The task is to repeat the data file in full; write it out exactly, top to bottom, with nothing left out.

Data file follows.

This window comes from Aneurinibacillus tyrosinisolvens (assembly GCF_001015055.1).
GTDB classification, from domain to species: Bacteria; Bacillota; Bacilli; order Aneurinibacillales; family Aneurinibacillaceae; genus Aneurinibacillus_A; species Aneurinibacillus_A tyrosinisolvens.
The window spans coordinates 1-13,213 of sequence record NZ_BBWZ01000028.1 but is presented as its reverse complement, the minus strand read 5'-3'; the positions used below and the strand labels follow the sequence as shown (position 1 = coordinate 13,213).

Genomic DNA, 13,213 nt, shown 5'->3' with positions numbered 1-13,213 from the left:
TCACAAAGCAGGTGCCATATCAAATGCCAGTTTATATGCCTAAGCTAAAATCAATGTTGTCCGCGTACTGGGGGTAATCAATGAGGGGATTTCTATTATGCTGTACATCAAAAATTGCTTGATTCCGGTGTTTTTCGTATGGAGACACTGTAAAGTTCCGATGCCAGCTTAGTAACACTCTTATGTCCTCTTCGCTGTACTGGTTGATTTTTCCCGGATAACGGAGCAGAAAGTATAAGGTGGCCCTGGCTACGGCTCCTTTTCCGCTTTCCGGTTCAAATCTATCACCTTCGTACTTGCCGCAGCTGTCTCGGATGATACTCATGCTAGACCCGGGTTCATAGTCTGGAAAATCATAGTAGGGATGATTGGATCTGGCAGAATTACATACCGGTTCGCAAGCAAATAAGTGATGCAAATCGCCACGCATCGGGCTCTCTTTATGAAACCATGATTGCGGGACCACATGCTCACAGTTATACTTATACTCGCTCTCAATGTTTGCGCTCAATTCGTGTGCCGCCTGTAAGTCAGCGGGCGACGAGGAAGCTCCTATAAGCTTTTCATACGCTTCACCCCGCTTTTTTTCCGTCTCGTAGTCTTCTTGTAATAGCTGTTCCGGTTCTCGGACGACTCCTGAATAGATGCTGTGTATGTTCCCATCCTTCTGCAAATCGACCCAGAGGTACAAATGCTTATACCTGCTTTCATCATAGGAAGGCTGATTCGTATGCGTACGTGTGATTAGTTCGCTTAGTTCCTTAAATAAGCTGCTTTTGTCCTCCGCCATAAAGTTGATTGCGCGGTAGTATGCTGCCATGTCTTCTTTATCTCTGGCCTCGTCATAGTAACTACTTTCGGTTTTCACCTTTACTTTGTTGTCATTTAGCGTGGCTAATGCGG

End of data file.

This window comes from Aneurinibacillus tyrosinisolvens (assembly GCF_001015055.1).
GTDB classification, from domain to species: Bacteria; Bacillota; Bacilli; order Aneurinibacillales; family Aneurinibacillaceae; genus Aneurinibacillus_A; species Aneurinibacillus_A tyrosinisolvens.
The window spans coordinates 1-13,213 of sequence record NZ_BBWZ01000028.1 but is presented as its reverse complement, the minus strand read 5'-3'; the positions used below and the strand labels follow the sequence as shown (position 1 = coordinate 13,213).

Genomic DNA, 13,213 nt, shown 5'->3' with positions numbered 1-13,213 from the left:
TCACAAAGCAGGTGCCATATCAAATGCCAGTTTATATGCCTAAGCTAAAATCAATGTTGTCCGCGTACTGGGGGTAATCAATGAGGGGATTTCTATTATGCTGTACATCAAAAATTGCTTGATTCCGGTGTTTTTCGTATGGAGACACTGTAAAGTTCCGATGCCAGCTTAGTAACACTCTTATGTCCTCTTCGCTGTACTGGTTGATTTTTCCCGGATAACGGAGCAGAAAGTATAAGGTGGCCCTGGCTACGGCTCCTTTTCCGCTTTCCGGTTCAAATCTATCACCTTCGTACTTGCCGCAGCTGTCTCGGATGATACTCATGCTAGACCCGGGTTCATAGTCTGGAAAATCATAGTAGGGATGATTGGATCTGGCAGAATTACATACCGGTTCGCAAGCAAATAAGTGATGCAAATCGCCACGCATCGGGCTCTCTTTATGAAACCATGATTGCGGGACCACATGCTCACAGTTATACTTATACTCGCTCTCAATGTTTGCGCTCAATTCGTGTGCCGCCTGTAAGTCAGCGGGCGACGAGGAAGCTCCTATAAGCTTTTCATACGCTTCACCCCGCTTTTTTTCCGTCTCGTAGTCTTCTTGTAATAGCTGTTCCGGTTCTCGGACGACTCCTGAATAGATGCTGTGTATGTTCCCATCCTTCTGCAAATCGACCCAGAGGTACAAATGCTTATACCTGCTTTCATCATAGGAAGGCTGATTCGTATGCGTACGTGTGATTAGTTCGCTTAGTTCCTTAAATAAGCTGCTTTTGTCCTCCGCCATAAAGTTGATTGCGCGGTAGTATGCTGCCATGTCTTCTTTATCTCTGGCCTCGTCATAGTAACTACTTTCGGTTTTCACCTTTACTTTGTTGTCATTTAGCGTGGCTAATGCGG